UBC Theses and Dissertations
Household food insecurity and obesity in First Nations communities in Canada Domingo, Ashleigh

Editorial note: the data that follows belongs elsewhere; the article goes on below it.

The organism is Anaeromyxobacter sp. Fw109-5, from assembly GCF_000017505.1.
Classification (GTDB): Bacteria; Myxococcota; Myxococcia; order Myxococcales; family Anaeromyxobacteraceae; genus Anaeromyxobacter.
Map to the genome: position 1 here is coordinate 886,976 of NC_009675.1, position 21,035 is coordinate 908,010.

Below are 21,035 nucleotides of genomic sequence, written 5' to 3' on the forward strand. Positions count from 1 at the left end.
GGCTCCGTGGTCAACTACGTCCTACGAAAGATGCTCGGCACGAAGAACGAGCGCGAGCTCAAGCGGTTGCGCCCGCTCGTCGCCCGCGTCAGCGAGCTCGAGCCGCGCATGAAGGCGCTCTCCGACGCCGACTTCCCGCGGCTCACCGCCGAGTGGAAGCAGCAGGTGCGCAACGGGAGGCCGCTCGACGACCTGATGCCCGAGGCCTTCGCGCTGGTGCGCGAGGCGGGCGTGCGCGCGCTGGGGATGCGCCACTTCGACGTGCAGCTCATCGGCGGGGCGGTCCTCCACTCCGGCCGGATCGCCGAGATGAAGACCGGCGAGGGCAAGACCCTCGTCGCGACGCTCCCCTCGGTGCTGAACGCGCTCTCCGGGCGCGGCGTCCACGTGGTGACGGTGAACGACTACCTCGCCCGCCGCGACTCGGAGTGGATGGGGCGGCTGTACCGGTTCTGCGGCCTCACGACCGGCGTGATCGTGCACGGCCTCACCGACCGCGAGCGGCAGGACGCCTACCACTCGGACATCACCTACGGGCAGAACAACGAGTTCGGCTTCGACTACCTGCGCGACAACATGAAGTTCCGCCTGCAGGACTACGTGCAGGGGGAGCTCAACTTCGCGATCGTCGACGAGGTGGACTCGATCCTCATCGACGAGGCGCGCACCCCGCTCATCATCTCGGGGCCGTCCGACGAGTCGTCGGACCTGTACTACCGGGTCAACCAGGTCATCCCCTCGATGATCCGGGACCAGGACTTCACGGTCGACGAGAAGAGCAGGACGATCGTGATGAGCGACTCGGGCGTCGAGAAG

Background: Food insecurity for Indigenous households across Canada is an ongoing challenge and the associated impacts on health and wellness represent an important public health issue. For Indigenous populations living both on and off-reserve, the diet-related health concerns of food insecurity include obesity, poor dietary quality and chronic disease. Objective: To better understand the factors and processes underlying food insecurity and obesity in First Nations living on-reserve in order to contribute to an evidence-based discussion of strategies for protecting traditional food practices and addressing inequities in health and nutrition. Methods: Secondary data analysis was conducted from the First Nations Food, Nutrition and Environment Study (FNFNES), which applied a cross-sectional study design intended to be representative of First Nations living on-reserve in Canada (south of 60°). Data were analysed from the social, health and lifestyle questionnaire and food security questionnaire components of the FNFNES. Multivariate logistic regression, approached within a holistic framework of First Nations health and wellness, was used to examine the determinants of food insecurity and associations with obesity among individuals living in food insecure households. Analyses were conducted of First Nations communities in British Columbia, Manitoba, Ontario and Alberta. Results: Forty-six percent of First Nations households were food insecure, with 9.5% of households classified as marginally food insecure, 27.9% moderately food insecure and 8.9% severely food insecure. Socio-demographic characteristics significantly associated with food insecurity included age, gender, region, main source of income, years of education, presence or absence of children in the household, road access and household traditional food activity. Rates of obesity were highest among marginally food insecure households (56%). Compared with food secure households, marginally food insecure households had significantly higher odds of obesity (OR 1.5, 95% confidence interval 1.19, 1.97), after adjustments for socio-demographic variables. Conclusions: The relationship between food insecurity and obesity highlight the need for multifaceted approaches that focus on income and the provision of affordable and accessible healthy foods, with particular consideration for quality and cultural appropriateness. Indigenous food sovereignty provides a promising framework for developing culturally appropriate strategies that enable community capacity to address food insecurity and diet-related health conditions.
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